Calder said with truth and reconciliation, the department has been trying to find ways to reach out to the local First Nations community, as its not well represented in the fire community.
In a closed-to-the-public blessing ceremony slated for later this month, Squamish Nation’s Xwemelch'stn Etsímxwawtxw Capilano Little Ones School has been invited to attend and take park, in a move which Calder said is trying to show them that they’re welcome at the fire department and to inspire them to one day see themselves in those roles.
The ceremony will include a traditional Squamish blessing, combined with a hauling ceremony usually done by the fire department.
Water from the old firetruck will be transferred to the new one, while leaving some water aside to do a brushing ceremony, Xwalacktun said.
“We’ll do the brushing ceremony, which is cleansing it of any negative energy. The water symbolizes a new birth. Water is life, right? When we’re born, we come from water, so there’s a whole significance behind the water,” he said. “And the cedar represents truth and showing respect and also brushing anything that’s negative off of it.”
Explaining that women usually do the brushing as they’re the ones who have the strength and power to give life, Xwalacktun and Calder said the brushing ceremony will include people of all genders, with firefighters, municipal staff and Indigenous and non-Indigenous folks taking part and witnessing the event.
Calder said the collaboration with Xwalacktun has opened new conversations at the fire department.
“We talk about our uniforms, and whether they can be triggering going on to First Nations wearing them,” he said. “We'll have post fire homes that we need to secure, and say, put an order from the fire department that says, ‘Do not enter,’ we can have conversations ahead of time to say, ‘Here's the things that we require, but we'd like to give that to you to post on your own letterhead,’ so that it's not as in your face and triggering, but we're still keeping the community safe.”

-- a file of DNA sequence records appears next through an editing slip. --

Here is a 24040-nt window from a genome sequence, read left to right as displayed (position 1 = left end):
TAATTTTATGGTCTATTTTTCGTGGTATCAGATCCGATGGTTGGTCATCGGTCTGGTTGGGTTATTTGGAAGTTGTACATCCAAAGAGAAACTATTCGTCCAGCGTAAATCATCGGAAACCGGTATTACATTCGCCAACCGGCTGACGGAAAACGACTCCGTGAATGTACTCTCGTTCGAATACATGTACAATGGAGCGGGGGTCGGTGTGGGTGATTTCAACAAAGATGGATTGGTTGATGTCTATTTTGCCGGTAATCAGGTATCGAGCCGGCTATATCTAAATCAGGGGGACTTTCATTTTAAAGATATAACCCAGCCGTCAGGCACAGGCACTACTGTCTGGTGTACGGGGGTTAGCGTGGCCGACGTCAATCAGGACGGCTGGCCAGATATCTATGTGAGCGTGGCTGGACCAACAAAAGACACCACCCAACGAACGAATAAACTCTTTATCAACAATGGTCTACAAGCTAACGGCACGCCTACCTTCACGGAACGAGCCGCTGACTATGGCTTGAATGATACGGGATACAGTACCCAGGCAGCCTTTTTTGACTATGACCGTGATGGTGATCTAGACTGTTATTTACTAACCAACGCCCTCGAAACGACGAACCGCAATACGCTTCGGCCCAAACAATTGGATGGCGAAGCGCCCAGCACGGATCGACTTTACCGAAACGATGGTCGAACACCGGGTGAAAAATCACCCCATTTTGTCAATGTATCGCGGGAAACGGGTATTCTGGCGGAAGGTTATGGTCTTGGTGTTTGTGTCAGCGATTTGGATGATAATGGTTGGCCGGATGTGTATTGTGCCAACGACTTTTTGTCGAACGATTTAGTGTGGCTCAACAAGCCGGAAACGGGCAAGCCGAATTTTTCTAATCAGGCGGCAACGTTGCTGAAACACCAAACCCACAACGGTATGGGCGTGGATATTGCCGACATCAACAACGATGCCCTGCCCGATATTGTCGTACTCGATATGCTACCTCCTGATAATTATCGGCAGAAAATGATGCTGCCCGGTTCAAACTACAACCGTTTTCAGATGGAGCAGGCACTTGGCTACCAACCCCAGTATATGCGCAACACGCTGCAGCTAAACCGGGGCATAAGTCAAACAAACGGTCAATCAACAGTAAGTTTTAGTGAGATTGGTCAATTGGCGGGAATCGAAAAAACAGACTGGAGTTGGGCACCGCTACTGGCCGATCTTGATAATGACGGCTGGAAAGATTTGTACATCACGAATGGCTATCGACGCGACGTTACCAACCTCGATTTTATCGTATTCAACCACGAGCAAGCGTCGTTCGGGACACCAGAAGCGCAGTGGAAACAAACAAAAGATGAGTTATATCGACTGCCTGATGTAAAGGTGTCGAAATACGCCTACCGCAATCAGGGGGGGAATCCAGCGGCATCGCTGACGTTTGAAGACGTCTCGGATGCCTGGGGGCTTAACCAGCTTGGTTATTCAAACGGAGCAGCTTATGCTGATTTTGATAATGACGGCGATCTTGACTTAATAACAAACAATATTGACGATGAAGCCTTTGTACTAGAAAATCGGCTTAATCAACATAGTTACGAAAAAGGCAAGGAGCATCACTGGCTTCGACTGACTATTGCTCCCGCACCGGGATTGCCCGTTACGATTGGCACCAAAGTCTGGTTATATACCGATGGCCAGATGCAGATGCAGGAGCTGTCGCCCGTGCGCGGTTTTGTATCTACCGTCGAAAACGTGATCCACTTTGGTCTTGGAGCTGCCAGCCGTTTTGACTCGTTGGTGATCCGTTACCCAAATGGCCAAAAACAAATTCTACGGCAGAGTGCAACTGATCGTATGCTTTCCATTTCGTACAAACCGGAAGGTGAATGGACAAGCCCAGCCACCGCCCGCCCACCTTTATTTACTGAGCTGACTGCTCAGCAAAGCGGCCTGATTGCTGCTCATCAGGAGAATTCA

Assistant chief of operations Eric Blank said that there’s a lot of training to be done by the firefighters before the truck goes into service towards the end of the month.
“[It’s a] whole new truck compared to that one from 20 years ago, so there's a lot of training involved. It's not as quite as simple as an engine … this is like a whole different animal,” he said, noting that a team from Pierce Manufacturing is flying in from Wisconsin to go through the training.
Black said when comparing to the old truck, the new one is about seven feet shorter than the one currently in service, which will help significantly with maneuverability around West Vancouver streets.
“It's more accessible; to go different places, tighter streets, roundabouts, traffic calming, and for the guys to feel comfortable and confident when they're driving it,” he said.
Calder said that while this project might be just one step to redress the last 150 years of colonization, it’s going to take “150 [more] to find our way of healing.”
“The patience of First Nations is unbelievable. To set aside anger and just want to heal, and work to educate us on how we’re going to heal,” he said.
Sharing that he’s imagined his young son being taken away in the same ways Indigenous children were during residential schools, Xwalacktun said we have to keep moving forward and share that we’re all one.
“We’re all the same people,” he said.